— Troy Reinhalter
The short answer is no. To touch on the two ideas you offer, the problem with comparing team performance to preseason lines is that they can price in coaching. If all bettors knew about was the talent on the San Antonio Spurs‘ roster, this would be an ideal metric for evaluating coaches; but of course, they’re also aware of Gregg Popovich’s track record and adjust accordingly.
Actual performance vs. a projection based on the talent on the roster gets us closer to what we actually want to measure, but it is still challenged by the limitations of our projections. If we’re not very good at capturing the defensive value of individual players, for example, a coach might get credit or blame for our misestimates. And if the roster is relatively stable, as they typically are, coaching is baked into the projections to some extent or another.
In the first edition of his version of the Pro Basketball Prospectus series, my Insider predecessor John Hollinger used team record over the previous two seasons plus a regression factor to set a baseline and evaluated coaches based on how well their team’s record matched up to that. That method works pretty well, pegging Jackson as the best coach in the league at the time, and the regression factor allows it to capture what Popovich has done in terms of consistently winning at a high rate. But it really rates a team’s management as a whole, since we don’t account for personnel changes, and therefore harshly penalizes coaches who take over rebuilding teams.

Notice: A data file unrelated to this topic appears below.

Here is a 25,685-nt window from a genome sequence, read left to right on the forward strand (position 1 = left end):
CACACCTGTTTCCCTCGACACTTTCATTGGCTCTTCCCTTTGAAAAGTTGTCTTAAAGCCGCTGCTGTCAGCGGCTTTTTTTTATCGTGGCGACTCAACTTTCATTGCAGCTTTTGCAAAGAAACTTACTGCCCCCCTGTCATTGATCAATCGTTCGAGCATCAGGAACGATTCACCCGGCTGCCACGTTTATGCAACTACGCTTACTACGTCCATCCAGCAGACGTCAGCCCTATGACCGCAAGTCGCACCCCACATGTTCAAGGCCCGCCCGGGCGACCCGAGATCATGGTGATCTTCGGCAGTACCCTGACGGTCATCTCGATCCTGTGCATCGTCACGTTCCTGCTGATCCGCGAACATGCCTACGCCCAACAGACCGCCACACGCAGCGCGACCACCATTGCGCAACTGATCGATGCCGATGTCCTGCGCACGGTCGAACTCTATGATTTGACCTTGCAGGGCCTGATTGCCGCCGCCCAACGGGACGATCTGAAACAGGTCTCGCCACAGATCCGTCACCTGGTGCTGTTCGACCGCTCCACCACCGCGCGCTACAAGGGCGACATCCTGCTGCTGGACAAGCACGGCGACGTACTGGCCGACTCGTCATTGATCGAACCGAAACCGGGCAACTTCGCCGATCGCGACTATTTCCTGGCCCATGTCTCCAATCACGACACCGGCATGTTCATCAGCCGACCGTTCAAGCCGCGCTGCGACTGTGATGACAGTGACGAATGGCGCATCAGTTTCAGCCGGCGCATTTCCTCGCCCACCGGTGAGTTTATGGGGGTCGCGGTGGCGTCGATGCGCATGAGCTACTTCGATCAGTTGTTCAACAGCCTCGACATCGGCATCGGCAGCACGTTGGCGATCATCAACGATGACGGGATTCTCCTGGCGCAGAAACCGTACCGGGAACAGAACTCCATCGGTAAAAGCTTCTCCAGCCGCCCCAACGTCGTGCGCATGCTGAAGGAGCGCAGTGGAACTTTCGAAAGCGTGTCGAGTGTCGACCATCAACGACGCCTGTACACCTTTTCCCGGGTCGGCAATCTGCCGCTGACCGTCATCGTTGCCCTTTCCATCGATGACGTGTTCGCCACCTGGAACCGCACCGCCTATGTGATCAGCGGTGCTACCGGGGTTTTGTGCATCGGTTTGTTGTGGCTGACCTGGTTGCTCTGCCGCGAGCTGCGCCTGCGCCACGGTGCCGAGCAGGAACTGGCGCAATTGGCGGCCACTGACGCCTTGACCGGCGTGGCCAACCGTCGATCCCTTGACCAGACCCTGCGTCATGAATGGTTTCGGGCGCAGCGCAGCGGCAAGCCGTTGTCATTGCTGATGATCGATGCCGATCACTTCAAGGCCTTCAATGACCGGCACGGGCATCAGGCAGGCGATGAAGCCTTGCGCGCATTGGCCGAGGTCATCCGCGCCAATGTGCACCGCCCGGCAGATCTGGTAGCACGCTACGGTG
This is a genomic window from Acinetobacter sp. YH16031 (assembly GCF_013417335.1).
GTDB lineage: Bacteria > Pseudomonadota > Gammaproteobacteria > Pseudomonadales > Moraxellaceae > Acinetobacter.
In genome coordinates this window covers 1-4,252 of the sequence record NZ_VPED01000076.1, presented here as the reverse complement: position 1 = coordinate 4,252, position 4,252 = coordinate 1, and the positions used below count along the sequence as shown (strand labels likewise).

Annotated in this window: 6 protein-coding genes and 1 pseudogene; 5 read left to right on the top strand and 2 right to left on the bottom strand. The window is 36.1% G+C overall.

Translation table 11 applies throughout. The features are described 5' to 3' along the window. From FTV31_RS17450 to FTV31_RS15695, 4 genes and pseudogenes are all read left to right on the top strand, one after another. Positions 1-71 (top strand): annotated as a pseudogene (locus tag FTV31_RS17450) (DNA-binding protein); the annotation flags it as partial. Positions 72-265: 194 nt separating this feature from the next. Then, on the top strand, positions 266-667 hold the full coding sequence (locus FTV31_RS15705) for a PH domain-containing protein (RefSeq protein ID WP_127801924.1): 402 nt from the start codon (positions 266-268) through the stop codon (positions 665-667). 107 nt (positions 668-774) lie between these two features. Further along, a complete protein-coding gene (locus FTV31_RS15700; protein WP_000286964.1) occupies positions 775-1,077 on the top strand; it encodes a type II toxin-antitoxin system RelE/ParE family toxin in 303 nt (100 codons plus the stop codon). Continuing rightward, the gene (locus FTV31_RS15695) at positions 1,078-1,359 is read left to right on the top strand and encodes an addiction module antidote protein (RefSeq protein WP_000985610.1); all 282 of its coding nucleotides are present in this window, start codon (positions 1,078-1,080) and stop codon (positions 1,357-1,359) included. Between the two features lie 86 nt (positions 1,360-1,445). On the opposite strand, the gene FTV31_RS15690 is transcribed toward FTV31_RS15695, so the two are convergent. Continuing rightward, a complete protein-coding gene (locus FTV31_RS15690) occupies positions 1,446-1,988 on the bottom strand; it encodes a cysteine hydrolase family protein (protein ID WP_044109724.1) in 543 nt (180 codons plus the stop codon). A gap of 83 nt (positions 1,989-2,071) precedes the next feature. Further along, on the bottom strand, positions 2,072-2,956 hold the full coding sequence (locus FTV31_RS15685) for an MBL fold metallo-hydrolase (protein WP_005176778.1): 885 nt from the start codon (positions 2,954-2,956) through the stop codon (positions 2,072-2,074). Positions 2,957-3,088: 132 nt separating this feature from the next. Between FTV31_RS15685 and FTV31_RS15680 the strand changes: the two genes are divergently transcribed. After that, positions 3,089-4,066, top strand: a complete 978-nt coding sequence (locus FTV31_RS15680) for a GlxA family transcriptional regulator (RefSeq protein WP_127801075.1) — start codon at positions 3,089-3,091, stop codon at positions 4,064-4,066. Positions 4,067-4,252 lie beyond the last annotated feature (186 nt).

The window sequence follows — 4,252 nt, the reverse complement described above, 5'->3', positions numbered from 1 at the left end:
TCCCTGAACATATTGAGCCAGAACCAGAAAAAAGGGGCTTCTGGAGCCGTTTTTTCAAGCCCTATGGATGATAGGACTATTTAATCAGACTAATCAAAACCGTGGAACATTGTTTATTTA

The most creative method I’ve seen to evaluate coaches was from Jerry Engelmann, the co-creator of ESPN’s real plus-minus (RPM), who has used coaches as essentially a sixth player on the court at all times in the same regression used to create player ratings. In theory, this should account for everything that throws off other metrics. Unfortunately, because there’s no way to use box score stats for coaches, as RPM does for players, coach ratings are as noisy as traditional adjusted plus-minus for players. I’ve found it more useful for showing general trends — for example, that coaches have more influence on defense than offense — than evaluating specific coaches.
Even if someday we are able to determine exactly how much better or worse a team is playing than it “should” based on talent, we’d be unable to determine how to split that credit between the head coach, the rest of the coaching staff and even player leadership. So I don’t see a reliable coaching metric anywhere on the horizon.
“What would you think about the NBA adopting the NHL’s new scheduling philosophy incorporating a midseason ‘bye week’ into each team’s schedule?”
— Jonathan Dennis
I must confess that not being an avid hockey fan, this is the first I’ve heard of the NHL’s bye weeks, which were first adopted before last season. The NHL found teams struggled coming off their “bye” when playing opponents that had been playing regularly, and therefore decided this season to condense all byes into a two-week span that we’re currently in the midst of so that teams would be on a level playing field.
This is all somewhat consistent with research into NBA performance by days of rest, which shows a huge difference between back-to-back games and those played with one day off in between, but diminishing and eventually negative returns to additional days of rest. If we were strictly looking to maximize the product on the court, the best strategy would apparently be to offer a day of rest between each game but no more than two — more or less what the NBA has tried to do in terms of limiting back-to-backs with its own scheduling changes.
Of course, physical performance isn’t the only thing that matters here, and the mental break the NHL’s byes provide might convey longer-term benefits that aren’t captured by simply looking at performance in the following game. Still, for now I’d say I prefer the NBA’s approach to managing rest to the NHL’s.